If anyone was to become sick from consuming unsafe crabs the resulting PR would be devastating to the commercial fishery. Be sure to support your local favorite party boat operator during this time and stay tuned for an announcement that the crab season has reopened.

Related stories

Anglers can also get updates on the California Department of Public Health shellfish Hotline at 800 553-4133

CDPH Issues Warning About Dungeness and Rock Crab Caught in Waters Along the Central and Northern California Coast

The California Department of Public Health (CDPH) today advised consumers not to eat Dungeness and Rock crabs caught in waters between the Oregon border and the southern Santa Barbara County line, due to the detection of dangerous levels of domoic acid, a naturally occurring toxin.
Recent test results have shown persistently high levels of domoic acid in Dungeness crab and rock crab, which have been caught along the California coastline. The levels have exceeded the State's action level for the crabs' body meat as well as the viscera, commonly referred to as crab butter, and therefore pose a significant risk to the public if they are consumed.
CDPH in conjunction with other state agencies will continue its sampling efforts to monitor domoic acid levels in Dungeness and rock crabs until the levels subside and no longer exceed the State's action level of 30 ppm in the viscera and 20 ppm in the meat. Domoic acid accumulation in seafood is a natural occurrence that is related to a "bloom" of a particular single-celled plant called Pseudo-nitzschia. The conditions that support the growth of this plant are impossible to predict, and it is unknown when the levels found in crab will subside. The health advisory will be lifted once the levels are no longer above acceptable levels.

Pacific Halibut Closure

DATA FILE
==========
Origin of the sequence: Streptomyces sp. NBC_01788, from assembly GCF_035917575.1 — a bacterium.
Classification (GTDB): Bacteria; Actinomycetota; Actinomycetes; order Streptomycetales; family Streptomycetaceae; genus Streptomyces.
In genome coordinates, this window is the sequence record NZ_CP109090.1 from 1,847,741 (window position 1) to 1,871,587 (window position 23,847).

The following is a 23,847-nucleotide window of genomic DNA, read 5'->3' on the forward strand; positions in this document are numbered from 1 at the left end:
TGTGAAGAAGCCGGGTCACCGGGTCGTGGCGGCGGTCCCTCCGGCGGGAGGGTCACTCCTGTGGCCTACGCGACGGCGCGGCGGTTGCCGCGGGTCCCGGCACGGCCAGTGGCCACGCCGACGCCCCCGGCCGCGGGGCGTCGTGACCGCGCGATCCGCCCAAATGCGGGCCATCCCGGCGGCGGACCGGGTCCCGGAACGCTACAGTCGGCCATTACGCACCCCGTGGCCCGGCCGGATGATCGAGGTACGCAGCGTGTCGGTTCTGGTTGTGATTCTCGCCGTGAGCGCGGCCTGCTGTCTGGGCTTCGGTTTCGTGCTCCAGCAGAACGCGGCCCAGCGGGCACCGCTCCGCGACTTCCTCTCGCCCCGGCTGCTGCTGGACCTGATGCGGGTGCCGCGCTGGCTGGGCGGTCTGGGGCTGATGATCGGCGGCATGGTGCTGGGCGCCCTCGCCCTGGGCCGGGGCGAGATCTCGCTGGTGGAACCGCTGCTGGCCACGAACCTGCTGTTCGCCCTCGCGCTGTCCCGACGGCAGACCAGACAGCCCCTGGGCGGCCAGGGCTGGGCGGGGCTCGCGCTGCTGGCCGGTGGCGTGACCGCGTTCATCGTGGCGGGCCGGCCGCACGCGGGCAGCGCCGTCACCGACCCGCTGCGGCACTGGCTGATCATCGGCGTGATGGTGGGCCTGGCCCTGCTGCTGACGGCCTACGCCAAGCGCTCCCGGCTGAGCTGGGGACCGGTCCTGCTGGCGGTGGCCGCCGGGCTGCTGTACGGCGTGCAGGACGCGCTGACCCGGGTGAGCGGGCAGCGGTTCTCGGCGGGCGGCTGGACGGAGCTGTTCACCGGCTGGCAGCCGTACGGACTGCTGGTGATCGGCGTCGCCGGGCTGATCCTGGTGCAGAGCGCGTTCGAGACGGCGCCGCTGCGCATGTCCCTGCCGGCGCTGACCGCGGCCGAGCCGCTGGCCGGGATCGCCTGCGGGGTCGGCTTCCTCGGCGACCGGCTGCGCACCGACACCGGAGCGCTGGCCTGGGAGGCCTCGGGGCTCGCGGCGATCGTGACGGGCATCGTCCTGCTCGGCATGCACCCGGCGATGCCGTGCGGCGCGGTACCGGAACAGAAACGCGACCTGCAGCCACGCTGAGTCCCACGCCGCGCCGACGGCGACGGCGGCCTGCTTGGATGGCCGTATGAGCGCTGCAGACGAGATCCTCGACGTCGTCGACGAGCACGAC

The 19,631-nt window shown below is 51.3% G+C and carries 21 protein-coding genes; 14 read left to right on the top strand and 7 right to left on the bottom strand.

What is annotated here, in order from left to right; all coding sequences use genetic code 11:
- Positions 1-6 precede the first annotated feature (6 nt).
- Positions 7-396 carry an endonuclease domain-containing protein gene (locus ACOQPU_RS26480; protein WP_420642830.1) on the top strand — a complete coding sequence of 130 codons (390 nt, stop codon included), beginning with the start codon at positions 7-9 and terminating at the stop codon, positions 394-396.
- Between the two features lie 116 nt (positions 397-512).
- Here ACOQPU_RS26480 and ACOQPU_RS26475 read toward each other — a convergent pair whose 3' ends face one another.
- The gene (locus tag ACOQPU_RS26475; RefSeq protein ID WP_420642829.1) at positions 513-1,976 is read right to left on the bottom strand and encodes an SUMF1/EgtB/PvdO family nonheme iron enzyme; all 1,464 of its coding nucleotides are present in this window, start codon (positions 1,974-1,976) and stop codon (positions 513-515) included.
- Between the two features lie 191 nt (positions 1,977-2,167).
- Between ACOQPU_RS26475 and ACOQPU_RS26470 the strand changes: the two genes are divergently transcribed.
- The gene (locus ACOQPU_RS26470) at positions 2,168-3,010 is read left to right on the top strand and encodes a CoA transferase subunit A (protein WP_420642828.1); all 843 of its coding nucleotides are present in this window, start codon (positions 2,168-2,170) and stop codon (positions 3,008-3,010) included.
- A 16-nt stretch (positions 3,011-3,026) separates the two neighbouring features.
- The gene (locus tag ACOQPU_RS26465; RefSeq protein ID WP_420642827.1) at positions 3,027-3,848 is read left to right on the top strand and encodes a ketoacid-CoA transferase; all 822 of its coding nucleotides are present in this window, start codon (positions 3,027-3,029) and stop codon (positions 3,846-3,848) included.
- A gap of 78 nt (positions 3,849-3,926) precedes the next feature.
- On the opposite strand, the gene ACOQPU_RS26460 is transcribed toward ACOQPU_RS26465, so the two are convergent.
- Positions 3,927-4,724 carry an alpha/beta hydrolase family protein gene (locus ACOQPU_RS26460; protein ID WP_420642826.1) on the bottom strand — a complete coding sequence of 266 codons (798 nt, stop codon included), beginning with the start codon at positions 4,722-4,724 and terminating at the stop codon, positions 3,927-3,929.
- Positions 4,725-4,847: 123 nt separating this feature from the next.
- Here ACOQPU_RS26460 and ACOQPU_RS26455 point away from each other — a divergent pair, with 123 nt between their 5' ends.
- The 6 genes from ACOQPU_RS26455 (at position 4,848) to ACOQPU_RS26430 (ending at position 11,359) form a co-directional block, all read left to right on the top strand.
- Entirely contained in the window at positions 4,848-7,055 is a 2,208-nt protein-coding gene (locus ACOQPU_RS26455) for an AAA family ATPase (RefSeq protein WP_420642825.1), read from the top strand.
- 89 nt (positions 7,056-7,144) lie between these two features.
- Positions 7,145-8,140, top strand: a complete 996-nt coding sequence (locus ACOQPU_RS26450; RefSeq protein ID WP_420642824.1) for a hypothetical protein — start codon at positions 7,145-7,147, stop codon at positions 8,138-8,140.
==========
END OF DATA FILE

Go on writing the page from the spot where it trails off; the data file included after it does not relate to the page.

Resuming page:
The Pacific halibut sport season has been closed (they claim that the California sport quota has been met but the reality is that there have been far too few reports of catches to verify this. The North Pacific Halibut Council is controlled by commercial interests who's biggest goal is to put every sport or lodge operation from here to Alaska out of the Pacific halibut business. This is so that they can then claim the sport quota as their own in the future when their are fewer anglers and lodge operations pursuing pacific halibut. It's a completely corrupt system that through individual fishing quotas (IFQ) has successfully (for the commercial fleet) put 100s of Alaska lodges and halibut sport (six pack and party boat) operators out of business over the past five years.
In a nutshell our Pacific halibut fishery was given away to commercial private interests who now own the IFQ. Now it's effecting California sport anglers access to a fishery that gives far too much quota to the commercial side of the fishery. The season here has been cut by more than half on days on the water allowed and it is now closed to all sport but to my knowledge not commercial boats.
Our fisheries are by law a "public resource" but our halibut fishery has been given away to a few private  IFQ holders that in some cases hold rights to millions of pounds of Pacific halibut.  Those millions of pounds are a public resource that YOU MR. SPORT ANGLER can no longer fish for.
The majority of California sport caught Pacific halibut come from the waters off Eureka. It's time for sport anglers and local captains to approach the California Fish and Game Commission and demand a full season of access to this public resource. 

Northern California MPAs
A suite of new or modified marine protected areas (MPAs) are in effect along the  California’s north coast.
A complete list of all north coast MPAs, including detailed regulations and maps, can be found at
DFG’s MPA mobile website, located at, will be updated to include the  MPAs. The mobile website allows the public to use any web-enabled device to locate MPA boundaries and regulations by using an interactive map or searching by name, county or general area. A mobile device’s GPS can also be used to find a person’s current location relative to any MPA. In addition to the mobile website, boaters can view MPAs on nautical charts or other background maps by visiting MarineBIOS at, DFG’s interactive online marine and coastal map viewer.